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Thread: Helor 101 hand grinder

  1. #1
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    Helor 101 hand grinder

    Gene Cafe Coffee Roaster $850 - Free Beans Free Freight
    Seems like there's some discussion & interest on the pretty-new-to-market Helor 101 hand grinder. So I just want to share my experience in using it for espresso hopefully it can help others with 'upgraditis' :

    The Helor grinder, as advertised, has a machined aluminium body in a one-piece construction. Having it in my hand, I can see how it helps ensure the alignment of the upper and lower bearings. Being CNC-machined means the tolerance can be very tight as specified in the manufacturing process. In practice, I am just happy I don't have to fiddle much with alignment even after complete disassembly. Visually, I can see the burrs are concentric and they are flawless to my eyes.

    The grind adjustment setting is stepless and is clearly marked. Grind quality seems great. In my view, it is, at the very least, on par the other high end hand grinders on the market. One of the biggest advantage is it's lightweight at just under 600g. I have used it for coffee brewing too. I am not much of a brew coffee drinker but it does switch back and forth between grind setting confidently.

    The ceramic bearings are quite interesting. In my view it should provide a longer service-life. I have a Voodoodaddy modded Pharos hand grinder purchased second hand. Loved that grinder and its big conical burrs, but I could see one of the bearing show signs of wearing (shaft can wobble to one side). That's not unexpected because the brass/bronze bearing is softer than the shaft itself, which is of stainless steel. If the Pharos had the ceramic bearing, I doubt this wear would happen.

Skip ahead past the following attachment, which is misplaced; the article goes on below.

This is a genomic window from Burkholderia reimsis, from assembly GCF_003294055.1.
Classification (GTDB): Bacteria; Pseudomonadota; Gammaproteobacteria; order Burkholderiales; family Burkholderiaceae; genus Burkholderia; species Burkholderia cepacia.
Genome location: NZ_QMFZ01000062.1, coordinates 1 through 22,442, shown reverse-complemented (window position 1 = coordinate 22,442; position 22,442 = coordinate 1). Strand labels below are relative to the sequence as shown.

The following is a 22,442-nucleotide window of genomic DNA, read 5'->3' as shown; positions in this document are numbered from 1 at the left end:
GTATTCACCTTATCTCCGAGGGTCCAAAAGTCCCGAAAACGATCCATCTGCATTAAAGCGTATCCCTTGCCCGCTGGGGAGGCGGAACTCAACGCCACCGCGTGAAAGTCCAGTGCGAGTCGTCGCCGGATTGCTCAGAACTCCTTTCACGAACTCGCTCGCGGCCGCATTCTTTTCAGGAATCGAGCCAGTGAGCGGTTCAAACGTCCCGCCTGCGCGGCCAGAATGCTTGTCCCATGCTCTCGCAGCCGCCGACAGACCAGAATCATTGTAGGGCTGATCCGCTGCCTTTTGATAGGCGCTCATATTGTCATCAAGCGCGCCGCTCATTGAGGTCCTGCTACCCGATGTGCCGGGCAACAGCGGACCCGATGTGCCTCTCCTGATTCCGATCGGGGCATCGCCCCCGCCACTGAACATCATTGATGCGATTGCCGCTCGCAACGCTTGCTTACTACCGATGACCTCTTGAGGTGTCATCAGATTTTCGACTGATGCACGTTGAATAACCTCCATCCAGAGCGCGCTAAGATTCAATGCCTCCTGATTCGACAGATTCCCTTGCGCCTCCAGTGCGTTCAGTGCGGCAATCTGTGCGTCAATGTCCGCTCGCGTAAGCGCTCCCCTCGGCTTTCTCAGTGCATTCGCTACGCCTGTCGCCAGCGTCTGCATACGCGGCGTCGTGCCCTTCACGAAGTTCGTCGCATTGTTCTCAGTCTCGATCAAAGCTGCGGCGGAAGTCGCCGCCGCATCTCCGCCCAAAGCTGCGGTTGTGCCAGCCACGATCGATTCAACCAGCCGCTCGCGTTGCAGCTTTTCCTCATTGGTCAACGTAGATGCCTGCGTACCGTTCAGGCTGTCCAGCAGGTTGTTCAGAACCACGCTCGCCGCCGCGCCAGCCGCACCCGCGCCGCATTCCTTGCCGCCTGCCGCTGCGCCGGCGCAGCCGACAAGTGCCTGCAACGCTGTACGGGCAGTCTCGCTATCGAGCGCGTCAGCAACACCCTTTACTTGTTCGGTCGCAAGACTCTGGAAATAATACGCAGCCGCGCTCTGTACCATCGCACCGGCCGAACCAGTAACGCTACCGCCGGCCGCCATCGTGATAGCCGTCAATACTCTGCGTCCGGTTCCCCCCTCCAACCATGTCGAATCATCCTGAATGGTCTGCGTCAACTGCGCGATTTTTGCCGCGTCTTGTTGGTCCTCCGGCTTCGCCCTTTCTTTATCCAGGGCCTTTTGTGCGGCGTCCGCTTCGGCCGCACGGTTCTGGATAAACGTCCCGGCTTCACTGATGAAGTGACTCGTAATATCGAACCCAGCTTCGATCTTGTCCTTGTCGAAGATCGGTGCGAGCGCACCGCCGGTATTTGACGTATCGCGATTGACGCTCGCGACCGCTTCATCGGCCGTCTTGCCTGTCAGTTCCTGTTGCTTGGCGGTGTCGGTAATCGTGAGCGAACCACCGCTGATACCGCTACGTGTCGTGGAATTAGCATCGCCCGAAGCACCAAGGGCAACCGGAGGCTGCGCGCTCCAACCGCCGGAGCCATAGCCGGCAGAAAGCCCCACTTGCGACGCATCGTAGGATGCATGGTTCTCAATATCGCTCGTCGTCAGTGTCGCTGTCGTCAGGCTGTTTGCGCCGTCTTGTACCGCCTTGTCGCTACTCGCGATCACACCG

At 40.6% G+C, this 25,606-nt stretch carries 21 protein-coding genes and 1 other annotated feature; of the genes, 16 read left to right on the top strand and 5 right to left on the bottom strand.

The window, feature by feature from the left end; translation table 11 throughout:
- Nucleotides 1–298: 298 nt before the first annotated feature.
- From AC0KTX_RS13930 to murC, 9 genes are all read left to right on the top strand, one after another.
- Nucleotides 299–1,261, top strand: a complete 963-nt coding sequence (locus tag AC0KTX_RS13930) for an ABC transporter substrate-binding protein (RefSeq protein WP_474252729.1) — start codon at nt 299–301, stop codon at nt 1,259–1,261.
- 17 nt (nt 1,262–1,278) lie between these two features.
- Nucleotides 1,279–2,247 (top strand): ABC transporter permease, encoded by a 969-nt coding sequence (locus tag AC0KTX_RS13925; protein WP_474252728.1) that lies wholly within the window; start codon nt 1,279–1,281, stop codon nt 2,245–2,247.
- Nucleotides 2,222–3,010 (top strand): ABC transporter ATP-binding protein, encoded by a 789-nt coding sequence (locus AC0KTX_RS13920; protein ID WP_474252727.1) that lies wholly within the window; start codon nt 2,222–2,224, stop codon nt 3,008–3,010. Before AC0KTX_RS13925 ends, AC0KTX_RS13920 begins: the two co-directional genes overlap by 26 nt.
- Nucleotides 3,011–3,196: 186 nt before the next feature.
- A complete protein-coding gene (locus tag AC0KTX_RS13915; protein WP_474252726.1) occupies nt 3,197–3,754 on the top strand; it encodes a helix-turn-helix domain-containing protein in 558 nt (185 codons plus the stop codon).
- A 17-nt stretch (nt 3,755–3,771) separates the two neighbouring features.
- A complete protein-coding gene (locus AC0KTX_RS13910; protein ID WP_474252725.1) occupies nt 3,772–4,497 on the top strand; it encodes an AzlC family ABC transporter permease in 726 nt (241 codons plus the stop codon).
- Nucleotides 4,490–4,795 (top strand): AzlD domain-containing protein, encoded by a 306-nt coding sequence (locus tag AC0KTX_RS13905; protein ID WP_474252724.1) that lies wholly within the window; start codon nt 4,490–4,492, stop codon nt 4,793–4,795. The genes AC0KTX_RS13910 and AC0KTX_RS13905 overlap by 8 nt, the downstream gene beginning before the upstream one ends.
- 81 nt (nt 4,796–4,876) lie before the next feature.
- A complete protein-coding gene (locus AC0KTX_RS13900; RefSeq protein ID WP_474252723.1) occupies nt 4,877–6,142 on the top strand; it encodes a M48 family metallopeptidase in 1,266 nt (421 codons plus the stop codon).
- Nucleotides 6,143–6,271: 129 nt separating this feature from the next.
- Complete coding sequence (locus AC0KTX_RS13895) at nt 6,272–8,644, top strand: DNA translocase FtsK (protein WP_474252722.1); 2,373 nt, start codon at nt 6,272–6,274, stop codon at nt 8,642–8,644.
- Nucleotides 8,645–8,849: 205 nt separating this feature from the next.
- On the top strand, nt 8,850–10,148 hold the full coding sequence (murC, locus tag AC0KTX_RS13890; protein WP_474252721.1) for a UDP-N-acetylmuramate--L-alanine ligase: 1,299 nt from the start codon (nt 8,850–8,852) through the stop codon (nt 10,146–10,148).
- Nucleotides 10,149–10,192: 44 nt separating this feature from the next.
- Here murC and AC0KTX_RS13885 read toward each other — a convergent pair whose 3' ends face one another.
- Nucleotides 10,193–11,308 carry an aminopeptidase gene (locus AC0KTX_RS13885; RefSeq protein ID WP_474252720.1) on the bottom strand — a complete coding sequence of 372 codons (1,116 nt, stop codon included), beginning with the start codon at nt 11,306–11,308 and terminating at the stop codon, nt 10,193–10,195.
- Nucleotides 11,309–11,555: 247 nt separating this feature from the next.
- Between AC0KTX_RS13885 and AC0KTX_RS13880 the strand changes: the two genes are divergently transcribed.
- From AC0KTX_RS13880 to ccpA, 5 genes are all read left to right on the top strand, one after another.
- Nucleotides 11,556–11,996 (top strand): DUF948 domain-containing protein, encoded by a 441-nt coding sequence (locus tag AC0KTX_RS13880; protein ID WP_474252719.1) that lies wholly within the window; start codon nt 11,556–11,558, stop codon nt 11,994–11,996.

Grinding speed is on par with all other high end hand grinders with smaller conical burrs (the Pharos or HG-1 with big burrs are obviously faster but requires more cranking force). Takes around 45 sec for 15g really fine grind for the 15g VST basket on my favourite commercial spring lever machine. In my view, it is just ideal for espresso and can travel with no compromise in espresso quality (when used in conjunction with Portaspresso Rossa PG).

    There was some static initially when I received the grinder (which means the bottom is covered with coffee). But it seems that the burrs benefit from breaking-in as well. After using it for a bit, the static just seems to reduce significantly.

    If there's some improvements I could wish for, is that there's a better way to store the handle separately (like a Porlex Mini where the handle can be strapped to the body). Also, sometimes I wish the barrel diameter could be a bit smaller for my short fingers but it's not like I have any problem holding it. It is still pretty mini in size so these are probably just nickpicking.